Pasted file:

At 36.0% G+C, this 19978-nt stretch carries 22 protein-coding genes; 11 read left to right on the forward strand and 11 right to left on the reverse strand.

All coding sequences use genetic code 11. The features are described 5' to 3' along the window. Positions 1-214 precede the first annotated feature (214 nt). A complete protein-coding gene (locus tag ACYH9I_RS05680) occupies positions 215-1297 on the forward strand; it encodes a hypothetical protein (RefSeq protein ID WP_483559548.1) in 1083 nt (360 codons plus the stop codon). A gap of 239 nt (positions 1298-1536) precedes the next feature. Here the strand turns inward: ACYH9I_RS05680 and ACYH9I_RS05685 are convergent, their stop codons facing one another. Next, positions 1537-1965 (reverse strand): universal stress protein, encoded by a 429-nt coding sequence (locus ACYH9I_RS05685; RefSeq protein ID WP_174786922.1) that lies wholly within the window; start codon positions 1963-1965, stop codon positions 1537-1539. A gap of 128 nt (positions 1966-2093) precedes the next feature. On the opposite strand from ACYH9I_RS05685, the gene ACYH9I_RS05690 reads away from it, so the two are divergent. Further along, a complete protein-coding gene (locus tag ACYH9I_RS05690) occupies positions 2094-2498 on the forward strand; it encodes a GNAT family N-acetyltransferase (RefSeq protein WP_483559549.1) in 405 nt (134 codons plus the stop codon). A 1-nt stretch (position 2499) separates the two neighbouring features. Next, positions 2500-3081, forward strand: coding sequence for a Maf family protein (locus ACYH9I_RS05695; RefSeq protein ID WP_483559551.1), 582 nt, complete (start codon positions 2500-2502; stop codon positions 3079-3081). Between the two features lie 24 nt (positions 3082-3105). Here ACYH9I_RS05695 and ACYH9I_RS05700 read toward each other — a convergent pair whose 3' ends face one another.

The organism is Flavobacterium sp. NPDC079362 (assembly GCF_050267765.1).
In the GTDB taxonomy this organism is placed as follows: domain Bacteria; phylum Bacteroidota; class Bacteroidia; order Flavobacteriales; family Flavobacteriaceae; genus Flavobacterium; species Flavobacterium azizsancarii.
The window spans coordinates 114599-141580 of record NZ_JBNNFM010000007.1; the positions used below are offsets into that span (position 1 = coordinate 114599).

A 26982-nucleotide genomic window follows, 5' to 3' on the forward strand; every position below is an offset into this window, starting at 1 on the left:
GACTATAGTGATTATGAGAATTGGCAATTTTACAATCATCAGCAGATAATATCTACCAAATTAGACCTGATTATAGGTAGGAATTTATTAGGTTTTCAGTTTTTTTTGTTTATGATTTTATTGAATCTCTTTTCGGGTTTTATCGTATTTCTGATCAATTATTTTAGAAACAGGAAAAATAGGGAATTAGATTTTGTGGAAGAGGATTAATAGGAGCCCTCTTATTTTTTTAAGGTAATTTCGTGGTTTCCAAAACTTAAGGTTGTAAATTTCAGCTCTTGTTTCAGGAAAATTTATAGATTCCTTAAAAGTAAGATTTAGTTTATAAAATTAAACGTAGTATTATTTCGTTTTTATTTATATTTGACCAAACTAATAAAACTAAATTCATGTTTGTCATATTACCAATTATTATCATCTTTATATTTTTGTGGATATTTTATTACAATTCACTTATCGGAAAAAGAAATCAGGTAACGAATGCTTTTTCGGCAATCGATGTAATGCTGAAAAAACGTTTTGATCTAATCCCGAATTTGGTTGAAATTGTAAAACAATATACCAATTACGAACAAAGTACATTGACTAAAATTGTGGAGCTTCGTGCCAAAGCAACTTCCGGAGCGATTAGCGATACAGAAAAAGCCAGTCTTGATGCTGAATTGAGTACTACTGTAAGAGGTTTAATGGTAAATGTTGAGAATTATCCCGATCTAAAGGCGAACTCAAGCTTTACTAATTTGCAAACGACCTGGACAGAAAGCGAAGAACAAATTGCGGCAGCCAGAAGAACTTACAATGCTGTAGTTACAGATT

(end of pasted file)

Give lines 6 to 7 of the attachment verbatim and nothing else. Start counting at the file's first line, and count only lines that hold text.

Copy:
A 26982-nucleotide genomic window follows, 5' to 3' on the forward strand; every position below is an offset into this window, starting at 1 on the left:
GACTATAGTGATTATGAGAATTGGCAATTTTACAATCATCAGCAGATAATATCTACCAAATTAGACCTGATTATAGGTAGGAATTTATTAGGTTTTCAGTTTTTTTTGTTTATGATTTTATTGAATCTCTTTTCGGGTTTTATCGTATTTCTGATCAATTATTTTAGAAACAGGAAAAATAGGGAATTAGATTTTGTGGAAGAGGATTAATAGGAGCCCTCTTATTTTTTTAAGGTAATTTCGTGGTTTCCAAAACTTAAGGTTGTAAATTTCAGCTCTTGTTTCAGGAAAATTTATAGATTCCTTAAAAGTAAGATTTAGTTTATAAAATTAAACGTAGTATTATTTCGTTTTTATTTATATTTGACCAAACTAATAAAACTAAATTCATGTTTGTCATATTACCAATTATTATCATCTTTATATTTTTGTGGATATTTTATTACAATTCACTTATCGGAAAAAGAAATCAGGTAACGAATGCTTTTTCGGCAATCGATGTAATGCTGAAAAAACGTTTTGATCTAATCCCGAATTTGGTTGAAATTGTAAAACAATATACCAATTACGAACAAAGTACATTGACTAAAATTGTGGAGCTTCGTGCCAAAGCAACTTCCGGAGCGATTAGCGATACAGAAAAAGCCAGTCTTGATGCTGAATTGAGTACTACTGTAAGAGGTTTAATGGTAAATGTTGAGAATTATCCCGATCTAAAGGCGAACTCAAGCTTTACTAATTTGCAAACGACCTGGACAGAAAGCGAAGAACAAATTGCGGCAGCCAGAAGAACTTACAATGCTGTAGTTACAGATT